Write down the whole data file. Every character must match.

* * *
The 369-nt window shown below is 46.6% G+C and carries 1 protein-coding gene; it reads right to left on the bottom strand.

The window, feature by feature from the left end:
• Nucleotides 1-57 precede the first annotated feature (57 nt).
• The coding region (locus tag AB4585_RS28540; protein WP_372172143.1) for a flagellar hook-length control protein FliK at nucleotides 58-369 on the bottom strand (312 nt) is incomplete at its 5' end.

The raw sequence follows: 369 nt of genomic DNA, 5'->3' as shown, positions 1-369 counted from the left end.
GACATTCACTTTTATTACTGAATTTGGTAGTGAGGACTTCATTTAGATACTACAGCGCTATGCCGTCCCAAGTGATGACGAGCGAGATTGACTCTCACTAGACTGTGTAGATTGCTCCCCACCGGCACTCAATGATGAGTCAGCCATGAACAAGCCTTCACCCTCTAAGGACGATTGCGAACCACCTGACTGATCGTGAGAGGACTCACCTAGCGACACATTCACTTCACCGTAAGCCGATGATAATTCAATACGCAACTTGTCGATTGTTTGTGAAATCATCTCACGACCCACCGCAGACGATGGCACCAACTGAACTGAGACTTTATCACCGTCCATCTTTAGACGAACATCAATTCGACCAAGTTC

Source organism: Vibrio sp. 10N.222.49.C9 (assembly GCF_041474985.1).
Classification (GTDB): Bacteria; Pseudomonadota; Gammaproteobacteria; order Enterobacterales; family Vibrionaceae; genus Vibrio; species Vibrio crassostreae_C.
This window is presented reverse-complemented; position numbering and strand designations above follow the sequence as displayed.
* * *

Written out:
The 369-nt window shown below is 46.6% G+C and carries 1 protein-coding gene; it reads right to left on the bottom strand.

The window, feature by feature from the left end:
• Nucleotides 1-57 precede the first annotated feature (57 nt).
• The coding region (locus tag AB4585_RS28540; protein WP_372172143.1) for a flagellar hook-length control protein FliK at nucleotides 58-369 on the bottom strand (312 nt) is incomplete at its 5' end.

The raw sequence follows: 369 nt of genomic DNA, 5'->3' as shown, positions 1-369 counted from the left end.
GACATTCACTTTTATTACTGAATTTGGTAGTGAGGACTTCATTTAGATACTACAGCGCTATGCCGTCCCAAGTGATGACGAGCGAGATTGACTCTCACTAGACTGTGTAGATTGCTCCCCACCGGCACTCAATGATGAGTCAGCCATGAACAAGCCTTCACCCTCTAAGGACGATTGCGAACCACCTGACTGATCGTGAGAGGACTCACCTAGCGACACATTCACTTCACCGTAAGCCGATGATAATTCAATACGCAACTTGTCGATTGTTTGTGAAATCATCTCACGACCCACCGCAGACGATGGCACCAACTGAACTGAGACTTTATCACCGTCCATCTTTAGACGAACATCAATTCGACCAAGTTC

Source organism: Vibrio sp. 10N.222.49.C9 (assembly GCF_041474985.1).
Classification (GTDB): Bacteria; Pseudomonadota; Gammaproteobacteria; order Enterobacterales; family Vibrionaceae; genus Vibrio; species Vibrio crassostreae_C.
This window is presented reverse-complemented; position numbering and strand designations above follow the sequence as displayed.